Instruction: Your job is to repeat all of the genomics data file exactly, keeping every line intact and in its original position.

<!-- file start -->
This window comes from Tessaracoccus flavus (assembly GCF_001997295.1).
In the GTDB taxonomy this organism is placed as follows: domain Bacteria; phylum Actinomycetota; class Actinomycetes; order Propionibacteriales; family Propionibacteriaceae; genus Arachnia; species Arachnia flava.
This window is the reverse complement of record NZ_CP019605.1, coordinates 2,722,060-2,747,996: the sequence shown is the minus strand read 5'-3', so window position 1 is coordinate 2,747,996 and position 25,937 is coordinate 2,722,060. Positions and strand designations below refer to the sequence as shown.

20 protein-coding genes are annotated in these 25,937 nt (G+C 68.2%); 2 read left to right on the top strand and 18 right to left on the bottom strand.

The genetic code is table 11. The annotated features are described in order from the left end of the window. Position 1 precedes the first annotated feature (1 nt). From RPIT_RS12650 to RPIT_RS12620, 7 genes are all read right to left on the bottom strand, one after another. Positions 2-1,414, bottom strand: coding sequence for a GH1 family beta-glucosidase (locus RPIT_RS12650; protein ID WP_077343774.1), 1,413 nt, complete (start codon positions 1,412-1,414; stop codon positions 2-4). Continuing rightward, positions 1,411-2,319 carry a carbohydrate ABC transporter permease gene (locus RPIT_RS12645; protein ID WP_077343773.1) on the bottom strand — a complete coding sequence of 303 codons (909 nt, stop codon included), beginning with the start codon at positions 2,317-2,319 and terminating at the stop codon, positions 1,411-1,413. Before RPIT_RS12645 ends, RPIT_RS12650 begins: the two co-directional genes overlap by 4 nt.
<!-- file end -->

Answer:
This window comes from Tessaracoccus flavus (assembly GCF_001997295.1).
In the GTDB taxonomy this organism is placed as follows: domain Bacteria; phylum Actinomycetota; class Actinomycetes; order Propionibacteriales; family Propionibacteriaceae; genus Arachnia; species Arachnia flava.
This window is the reverse complement of record NZ_CP019605.1, coordinates 2,722,060-2,747,996: the sequence shown is the minus strand read 5'-3', so window position 1 is coordinate 2,747,996 and position 25,937 is coordinate 2,722,060. Positions and strand designations below refer to the sequence as shown.

20 protein-coding genes are annotated in these 25,937 nt (G+C 68.2%); 2 read left to right on the top strand and 18 right to left on the bottom strand.

The genetic code is table 11. The annotated features are described in order from the left end of the window. Position 1 precedes the first annotated feature (1 nt). From RPIT_RS12650 to RPIT_RS12620, 7 genes are all read right to left on the bottom strand, one after another. Positions 2-1,414, bottom strand: coding sequence for a GH1 family beta-glucosidase (locus RPIT_RS12650; protein ID WP_077343774.1), 1,413 nt, complete (start codon positions 1,412-1,414; stop codon positions 2-4). Continuing rightward, positions 1,411-2,319 carry a carbohydrate ABC transporter permease gene (locus RPIT_RS12645; protein ID WP_077343773.1) on the bottom strand — a complete coding sequence of 303 codons (909 nt, stop codon included), beginning with the start codon at positions 2,317-2,319 and terminating at the stop codon, positions 1,411-1,413. Before RPIT_RS12645 ends, RPIT_RS12650 begins: the two co-directional genes overlap by 4 nt.